Such a nefarious use of corporate funds makes for great headlines. But these claims are very rarely backed up by large-scale evidence, and often driven by a misunderstanding of how buybacks actually operate. First, firms allocate funds to investment based on the opportunities that are available. If they have spare cash left over after taking all value-creating investment opportunities then they may use it for buybacks. Repurchases allow shareholders to reallocate funds to young, high-growth firms that are screaming out for a cash injection.
Laura Schneider for HBR
If paying excessive CEO salaries is the most maligned use of corporate funds, stock buybacks may well take second place. Conventional wisdom is that CEOs buy back stock to manipulate the short-term stock price. They fund the buyback by cutting investment, and so firm value suffers in the long-term. As Senator Elizabeth Warren argued, “stock buybacks create a sugar high for the corporations. It boosts prices in the short run, but the real way to boost the value of a corporation is to invest in the future, and they are not doing that.” The UK Government is launching an inquiry into buybacks, due to concerns that they “may be crowding out the allocation of surplus capital to productive investment.” And in 2014, HBR published a lengthy feature critical of the practice.
Such a nefarious use of corporate funds makes for great headlines. But these claims are very rarely backed up by large-scale evidence, and often driven by a misunderstanding of how buybacks actually operate.
The claim that the need to buy back stock forces firms to cut investment puts the cart before the horse. A more plausible view goes like this: First, firms allocate funds to investment based on the opportunities that are available. If they have spare cash left over after taking all value-creating investment opportunities then they may use it for buybacks. This highlights a logical error in the UK Government’s quote above: “surplus capital” is, by definition, capital left over after all productive investments have been made.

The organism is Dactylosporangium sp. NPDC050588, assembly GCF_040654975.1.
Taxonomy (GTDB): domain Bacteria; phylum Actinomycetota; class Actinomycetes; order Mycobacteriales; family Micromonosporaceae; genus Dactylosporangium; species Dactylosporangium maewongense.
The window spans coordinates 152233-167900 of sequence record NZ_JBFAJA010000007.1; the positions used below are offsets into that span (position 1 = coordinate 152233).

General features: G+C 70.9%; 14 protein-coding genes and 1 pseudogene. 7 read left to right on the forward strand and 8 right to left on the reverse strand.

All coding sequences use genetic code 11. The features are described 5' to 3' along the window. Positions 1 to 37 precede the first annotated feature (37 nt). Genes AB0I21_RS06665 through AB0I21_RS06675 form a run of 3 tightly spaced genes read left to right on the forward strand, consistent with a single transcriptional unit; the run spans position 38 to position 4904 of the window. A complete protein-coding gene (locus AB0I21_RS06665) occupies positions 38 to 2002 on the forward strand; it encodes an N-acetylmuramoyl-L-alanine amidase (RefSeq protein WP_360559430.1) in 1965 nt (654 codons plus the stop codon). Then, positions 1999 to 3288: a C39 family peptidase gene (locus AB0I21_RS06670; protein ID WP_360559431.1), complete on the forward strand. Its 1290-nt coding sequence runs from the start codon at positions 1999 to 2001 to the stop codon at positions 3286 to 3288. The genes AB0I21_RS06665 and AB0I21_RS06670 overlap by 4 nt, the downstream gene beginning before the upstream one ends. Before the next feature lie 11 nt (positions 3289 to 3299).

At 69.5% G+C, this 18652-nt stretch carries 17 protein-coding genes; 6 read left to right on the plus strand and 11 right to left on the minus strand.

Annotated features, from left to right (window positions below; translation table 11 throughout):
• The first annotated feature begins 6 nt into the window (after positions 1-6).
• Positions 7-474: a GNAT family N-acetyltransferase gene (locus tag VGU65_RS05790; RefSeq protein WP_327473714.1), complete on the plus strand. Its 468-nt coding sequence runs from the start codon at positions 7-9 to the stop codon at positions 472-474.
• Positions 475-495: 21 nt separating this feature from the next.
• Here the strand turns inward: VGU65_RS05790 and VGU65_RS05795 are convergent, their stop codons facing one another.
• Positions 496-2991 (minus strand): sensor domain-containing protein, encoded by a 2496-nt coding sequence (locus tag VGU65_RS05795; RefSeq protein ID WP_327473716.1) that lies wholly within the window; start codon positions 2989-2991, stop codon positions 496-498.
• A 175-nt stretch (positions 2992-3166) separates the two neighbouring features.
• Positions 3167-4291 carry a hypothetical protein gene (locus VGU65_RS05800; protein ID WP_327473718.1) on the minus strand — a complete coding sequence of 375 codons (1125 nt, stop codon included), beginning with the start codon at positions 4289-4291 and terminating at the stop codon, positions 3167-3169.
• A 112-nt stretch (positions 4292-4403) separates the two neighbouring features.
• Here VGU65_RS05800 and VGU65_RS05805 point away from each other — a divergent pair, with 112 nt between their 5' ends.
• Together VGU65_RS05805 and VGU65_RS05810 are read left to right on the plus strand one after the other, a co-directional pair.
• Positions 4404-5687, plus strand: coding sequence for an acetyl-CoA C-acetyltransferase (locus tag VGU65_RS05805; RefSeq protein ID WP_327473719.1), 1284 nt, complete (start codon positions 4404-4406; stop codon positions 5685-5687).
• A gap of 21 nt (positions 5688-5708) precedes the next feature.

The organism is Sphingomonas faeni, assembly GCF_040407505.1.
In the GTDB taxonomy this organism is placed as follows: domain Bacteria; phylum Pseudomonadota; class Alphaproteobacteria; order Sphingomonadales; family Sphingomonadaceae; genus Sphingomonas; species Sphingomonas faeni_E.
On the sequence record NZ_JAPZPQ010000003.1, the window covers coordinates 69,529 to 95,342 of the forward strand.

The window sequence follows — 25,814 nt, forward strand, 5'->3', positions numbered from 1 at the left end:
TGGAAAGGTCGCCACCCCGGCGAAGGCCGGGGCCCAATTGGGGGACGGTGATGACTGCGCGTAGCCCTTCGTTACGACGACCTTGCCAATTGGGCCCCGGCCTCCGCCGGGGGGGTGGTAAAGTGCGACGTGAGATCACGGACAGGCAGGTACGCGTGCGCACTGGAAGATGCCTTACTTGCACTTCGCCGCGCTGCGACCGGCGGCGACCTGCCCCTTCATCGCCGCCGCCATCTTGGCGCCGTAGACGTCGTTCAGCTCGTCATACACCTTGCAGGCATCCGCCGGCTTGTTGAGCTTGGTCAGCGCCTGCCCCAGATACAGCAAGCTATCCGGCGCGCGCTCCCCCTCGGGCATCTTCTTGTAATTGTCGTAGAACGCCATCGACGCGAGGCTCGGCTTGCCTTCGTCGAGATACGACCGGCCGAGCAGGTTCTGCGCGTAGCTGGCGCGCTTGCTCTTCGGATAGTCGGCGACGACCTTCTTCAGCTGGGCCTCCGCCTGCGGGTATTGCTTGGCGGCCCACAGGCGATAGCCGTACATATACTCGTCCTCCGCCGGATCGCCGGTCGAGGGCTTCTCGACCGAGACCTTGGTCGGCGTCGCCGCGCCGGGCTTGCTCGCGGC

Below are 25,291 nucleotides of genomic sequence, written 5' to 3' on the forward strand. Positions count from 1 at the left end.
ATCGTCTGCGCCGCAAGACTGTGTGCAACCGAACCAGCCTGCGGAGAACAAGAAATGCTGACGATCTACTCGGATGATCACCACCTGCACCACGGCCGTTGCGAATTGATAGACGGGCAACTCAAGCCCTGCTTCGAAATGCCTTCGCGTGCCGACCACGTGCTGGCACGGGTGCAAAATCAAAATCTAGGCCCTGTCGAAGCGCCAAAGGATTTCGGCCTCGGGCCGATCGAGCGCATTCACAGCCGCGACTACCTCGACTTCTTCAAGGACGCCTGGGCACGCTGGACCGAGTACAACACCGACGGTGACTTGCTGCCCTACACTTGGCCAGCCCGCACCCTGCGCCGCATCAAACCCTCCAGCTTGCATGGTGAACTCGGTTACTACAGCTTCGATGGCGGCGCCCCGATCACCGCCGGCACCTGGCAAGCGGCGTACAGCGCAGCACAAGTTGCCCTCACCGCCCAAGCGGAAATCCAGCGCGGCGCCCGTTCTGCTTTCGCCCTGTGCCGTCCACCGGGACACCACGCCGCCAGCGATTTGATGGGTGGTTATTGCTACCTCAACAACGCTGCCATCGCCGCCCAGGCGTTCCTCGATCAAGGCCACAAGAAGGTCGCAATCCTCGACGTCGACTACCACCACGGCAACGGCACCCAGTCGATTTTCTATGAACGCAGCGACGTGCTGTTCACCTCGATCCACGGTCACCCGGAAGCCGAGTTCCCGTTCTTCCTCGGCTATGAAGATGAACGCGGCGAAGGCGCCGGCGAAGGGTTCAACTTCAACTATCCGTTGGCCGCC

The evidence suggests this view is more accurate. A comprehensive survey of financial executives concluded that “repurchases are made out of the residual cash flow after investment spending.” Other studies find that CEOs repurchase more stock when growth opportunities are poor, and when they have excess capital. It is the exhaustion of a firm’s investment opportunities that lead to buybacks, rather than buybacks causing investment cuts.
Moreover, the claim that buybacks weaken companies long-term isn’t borne out by the data. Firms that buy back stock subsequently beat their peers by 12.1% over the next four years. Rather than eroding long-term firm value, buybacks create value by ensuring that surplus capital is not wasted. For several years, Yahoo was valued at below the sum of its parts, partially due to concerns that it would waste its cash on poor acquisitions; more broadly, a large-scale study found that, in poorly governed firms, $1 of cash is valued at only $0.42 to $0.88. This highlights the value that can be unlocked simply by not frittering away corporate resources.